And we must have referenda to let the British state know what we think

James Clow

8th July 2019 at 9:04 pm

I like the ideas, they definitely get a thumbs up from me as an improvement. Where I would be concerned is in the fact that it concentrates more power in the hands of politicians without accountability. We’re still left with a Parent – > Child relationship where Mummy/Daddy MP can pick or choose what to implement or vote for. The more power you hand to individuals or groups, the stronger the Parent – > Child relationship will get.

We still only get let out of our cage once every five years to vote for our favorite parent. The referendum was the first time we got to be democratic Adults. We all get to use modern technology to make choices in our adult lives, yet we are still left with paper and a pencil for voting. I’m surprised they don’t just give crayons for us to draw a pretty little dinosaur next to our choice. Online voting opens up the possibility of voting on policies direct, instead of a single party, ending political bundle deals and tribal party identity politics. Hell, imagine having a Trade of Policies Act where you get to return a vote for policy if you were lied to.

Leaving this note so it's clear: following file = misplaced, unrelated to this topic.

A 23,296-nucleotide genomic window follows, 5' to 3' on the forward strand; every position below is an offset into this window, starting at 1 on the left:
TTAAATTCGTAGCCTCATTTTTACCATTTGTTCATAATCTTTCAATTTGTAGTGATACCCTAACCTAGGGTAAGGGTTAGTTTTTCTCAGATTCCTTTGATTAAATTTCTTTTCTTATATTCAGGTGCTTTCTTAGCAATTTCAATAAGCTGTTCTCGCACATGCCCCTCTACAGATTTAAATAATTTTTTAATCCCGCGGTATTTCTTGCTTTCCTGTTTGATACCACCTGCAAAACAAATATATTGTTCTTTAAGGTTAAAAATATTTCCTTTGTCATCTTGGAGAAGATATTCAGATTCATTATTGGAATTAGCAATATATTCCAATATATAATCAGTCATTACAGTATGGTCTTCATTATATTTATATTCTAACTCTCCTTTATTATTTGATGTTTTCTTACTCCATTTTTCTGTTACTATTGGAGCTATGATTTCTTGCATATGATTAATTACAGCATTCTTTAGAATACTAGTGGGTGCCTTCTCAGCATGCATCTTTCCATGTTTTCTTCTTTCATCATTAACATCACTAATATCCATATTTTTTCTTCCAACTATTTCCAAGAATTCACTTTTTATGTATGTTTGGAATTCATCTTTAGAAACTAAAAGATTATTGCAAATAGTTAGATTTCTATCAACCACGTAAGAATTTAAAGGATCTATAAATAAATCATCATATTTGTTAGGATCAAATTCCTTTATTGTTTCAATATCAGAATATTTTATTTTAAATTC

That’s what I would call a democratic revolution. But if all that’s on offer is a fairer choice of Mummy and Daddy then it’s better than no change at all, being the lesser of two evils.

Carlo Verda

8th July 2019 at 8:58 pm

I would certainly like to see the influence exerted by lobbying, upon our democratic process, removed, or redirected to an alternative version of the HoL (as suggested in one off these posts)